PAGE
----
Most of us feel comfortable with paper records. We can see them, feel them, touch them (apologies to Peter Townshend). We like to think they’re the same as the electronic records. But we hear rumblings from GMP inspections that FDA doesn’t always share that view (see Finding 4).
What are the 2 keys?
Let’s explore a simplified, hypothetical example to give you ideas on what to look for, the kinds of tactics you can use, and how to communicate effectively with your auditee.
Hypothetical flow cytometry example
You’re auditing Acme Labs, a central lab performing flow cytometry for one of your company’s studies. Your company will use the results to support safety claims.
Do your homework
Before the audit
- Review the instrument manufacturer’s manuals on-line
- Identify the outputs you should see
- Note potential pitfalls
You identify 4 different files created by the flow cytometer
- Instrument settings
You note the manufacturer recommends storing files on the instrument hard drive and moving them to other locations “later.” Hmmm. Wonder what that will look like?
Conduct the audit
The cytometry lab manager explains their SOPs require printing the test results, reviewing the printouts, and identifying the printout as the raw data.
Start by looking at the most recent notebook of the printouts. You note they are all in black and white, including the plots. In discussions with lab personnel, you confirm the colors displayed by the flow cytometer are very important and play a role in interpreting the results and conducting a meaningful review.
Select a sample of printouts.
Move back to the instrument and ask the operator to show you the experiment, data, statistics, and instrument settings files for your sample. (If for some reason, they can’t, try a different angle. Ask to see the files for the most recent run.) You and the operator confirm the contents of the settings file are not included in the printout.
Discussion confirms the lab follows the manufacturer’s recommendation not to save files directly to external storage. However, the lab only saves the settings files locally on the instrument hard drive and never moves them to external storage. The instrument automatically deletes older settings files as space on the hard drive is used up.
You have collaborated with the lab to help them understand paper printouts are not equivalent in content (instrument setting files are missing) or meaning (color is important).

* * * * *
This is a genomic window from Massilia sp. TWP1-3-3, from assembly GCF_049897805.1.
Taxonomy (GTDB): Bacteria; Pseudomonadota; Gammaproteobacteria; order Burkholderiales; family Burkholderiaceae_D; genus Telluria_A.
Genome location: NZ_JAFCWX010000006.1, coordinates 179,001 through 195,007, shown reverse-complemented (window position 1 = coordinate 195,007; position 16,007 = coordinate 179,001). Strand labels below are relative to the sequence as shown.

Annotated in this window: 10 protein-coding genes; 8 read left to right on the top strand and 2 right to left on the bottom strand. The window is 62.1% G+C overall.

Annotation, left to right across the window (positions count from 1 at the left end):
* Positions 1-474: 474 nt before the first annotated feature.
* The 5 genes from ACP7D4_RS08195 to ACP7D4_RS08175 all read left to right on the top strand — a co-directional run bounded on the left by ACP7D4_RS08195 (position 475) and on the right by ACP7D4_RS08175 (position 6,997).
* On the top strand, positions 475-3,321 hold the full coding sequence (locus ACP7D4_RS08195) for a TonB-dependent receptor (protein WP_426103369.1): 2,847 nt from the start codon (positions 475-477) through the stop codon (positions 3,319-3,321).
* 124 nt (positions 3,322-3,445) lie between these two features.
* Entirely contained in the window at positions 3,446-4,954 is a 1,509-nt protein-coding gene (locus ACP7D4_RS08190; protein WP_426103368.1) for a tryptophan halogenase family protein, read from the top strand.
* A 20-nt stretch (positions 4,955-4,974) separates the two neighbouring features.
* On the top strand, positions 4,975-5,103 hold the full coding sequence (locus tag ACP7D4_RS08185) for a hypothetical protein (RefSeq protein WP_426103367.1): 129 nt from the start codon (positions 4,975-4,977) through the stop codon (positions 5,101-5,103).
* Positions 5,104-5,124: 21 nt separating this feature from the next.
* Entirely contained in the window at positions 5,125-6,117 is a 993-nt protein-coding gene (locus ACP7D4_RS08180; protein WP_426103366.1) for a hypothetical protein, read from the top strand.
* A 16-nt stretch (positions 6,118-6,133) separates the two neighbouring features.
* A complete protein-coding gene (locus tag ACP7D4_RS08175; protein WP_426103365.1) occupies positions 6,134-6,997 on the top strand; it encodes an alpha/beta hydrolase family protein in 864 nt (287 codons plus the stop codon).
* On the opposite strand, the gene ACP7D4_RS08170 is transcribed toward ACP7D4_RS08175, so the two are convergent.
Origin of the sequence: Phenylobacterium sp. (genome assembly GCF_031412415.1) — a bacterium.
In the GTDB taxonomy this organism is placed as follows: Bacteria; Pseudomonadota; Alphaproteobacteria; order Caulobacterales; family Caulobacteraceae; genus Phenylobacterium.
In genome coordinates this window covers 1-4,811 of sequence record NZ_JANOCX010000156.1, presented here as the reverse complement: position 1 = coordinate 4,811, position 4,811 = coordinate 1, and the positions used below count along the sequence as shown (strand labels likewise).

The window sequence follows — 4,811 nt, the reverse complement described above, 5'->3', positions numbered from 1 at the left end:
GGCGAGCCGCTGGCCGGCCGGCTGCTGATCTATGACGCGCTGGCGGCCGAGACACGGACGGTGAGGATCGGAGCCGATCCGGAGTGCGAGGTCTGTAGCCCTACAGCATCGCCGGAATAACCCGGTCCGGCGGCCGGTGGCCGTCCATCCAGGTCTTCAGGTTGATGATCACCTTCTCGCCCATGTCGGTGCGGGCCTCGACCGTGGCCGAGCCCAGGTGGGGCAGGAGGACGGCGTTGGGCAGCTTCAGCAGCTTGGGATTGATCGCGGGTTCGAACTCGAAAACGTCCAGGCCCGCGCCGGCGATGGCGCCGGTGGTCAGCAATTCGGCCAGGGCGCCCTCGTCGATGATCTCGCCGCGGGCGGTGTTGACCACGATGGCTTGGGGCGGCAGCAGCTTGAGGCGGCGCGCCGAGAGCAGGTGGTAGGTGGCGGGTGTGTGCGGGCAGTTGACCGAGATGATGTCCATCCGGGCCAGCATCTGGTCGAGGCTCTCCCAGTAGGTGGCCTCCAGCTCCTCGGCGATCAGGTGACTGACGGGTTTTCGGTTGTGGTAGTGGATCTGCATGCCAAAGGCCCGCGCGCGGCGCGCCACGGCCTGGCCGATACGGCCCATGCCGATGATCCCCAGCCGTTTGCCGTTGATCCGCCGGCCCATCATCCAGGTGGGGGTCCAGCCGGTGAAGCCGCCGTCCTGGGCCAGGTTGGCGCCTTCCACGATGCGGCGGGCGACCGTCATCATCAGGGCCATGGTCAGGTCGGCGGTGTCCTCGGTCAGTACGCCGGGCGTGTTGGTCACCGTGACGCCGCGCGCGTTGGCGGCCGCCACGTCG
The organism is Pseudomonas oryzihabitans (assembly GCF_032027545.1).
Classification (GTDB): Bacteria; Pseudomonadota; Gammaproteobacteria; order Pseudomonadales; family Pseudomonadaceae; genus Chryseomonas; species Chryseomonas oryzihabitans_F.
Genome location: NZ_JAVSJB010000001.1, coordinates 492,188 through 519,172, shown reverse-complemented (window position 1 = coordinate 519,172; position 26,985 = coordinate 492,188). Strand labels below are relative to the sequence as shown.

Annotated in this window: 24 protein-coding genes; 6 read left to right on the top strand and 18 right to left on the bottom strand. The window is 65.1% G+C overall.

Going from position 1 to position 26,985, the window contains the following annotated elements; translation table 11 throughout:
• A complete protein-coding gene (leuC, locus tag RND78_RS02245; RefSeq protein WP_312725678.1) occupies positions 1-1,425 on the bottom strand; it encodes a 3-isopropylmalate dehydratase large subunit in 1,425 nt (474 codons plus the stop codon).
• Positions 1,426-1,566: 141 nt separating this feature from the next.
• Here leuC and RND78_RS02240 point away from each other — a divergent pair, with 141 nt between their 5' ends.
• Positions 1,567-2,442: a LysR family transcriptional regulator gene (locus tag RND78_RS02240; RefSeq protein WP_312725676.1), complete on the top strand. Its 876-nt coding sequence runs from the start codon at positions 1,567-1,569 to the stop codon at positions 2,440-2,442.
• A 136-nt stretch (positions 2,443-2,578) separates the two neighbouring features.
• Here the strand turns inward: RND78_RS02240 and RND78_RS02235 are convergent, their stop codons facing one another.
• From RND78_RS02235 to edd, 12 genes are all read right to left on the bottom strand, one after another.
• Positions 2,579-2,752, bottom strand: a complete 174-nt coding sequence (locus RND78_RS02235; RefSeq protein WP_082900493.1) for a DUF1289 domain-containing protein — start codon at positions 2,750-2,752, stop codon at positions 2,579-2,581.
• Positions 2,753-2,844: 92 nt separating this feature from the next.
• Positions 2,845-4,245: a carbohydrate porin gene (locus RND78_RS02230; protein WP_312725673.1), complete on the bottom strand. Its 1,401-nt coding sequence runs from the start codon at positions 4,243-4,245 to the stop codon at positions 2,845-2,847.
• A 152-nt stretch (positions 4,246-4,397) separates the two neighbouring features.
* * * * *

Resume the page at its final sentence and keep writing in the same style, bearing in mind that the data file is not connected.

Write the finding(s)
“Acme Lab failed to maintain complete and accurate laboratory data generated in the course of establishing the safety of the investigational product. Acme’s SOPs did not include instructions for the retention of electronic raw data, and instrument settings files had been deleted. Printed flow cytometer results did not include all required information for adequate review. For example, instrument settings were not included, and color plots were printed in black and white.”
What about the predicate rule?
Consider starting with 58.81 Standard operating procedures and 58.190 Storage and retrieval of records and data. See also the Colorado Histo-Prep Warning Letter for a recent example, including citations against the Quality Assurance Unit.
Current FDA podium-speak is that the Centers for Medicare and Medicaid Services (CMS) are responsible for clinical labs. That does not absolve sponsors or clinical labs of the responsibility to ensure the quality and integrity of clinical trial lab data. Consider 312.22 General principles of the IND submission. This requires assurance of subject safety and that the quality of the scientific evaluation be “adequate to permit an evaluation of the drug’s effectiveness and safety” and “yield data capable of meeting statutory standards for marketing approval.”
When an auditee tells you they use paper records instead of electronic records,
- Look for differences in content and meaning
- Work with the auditee to understand the differences you find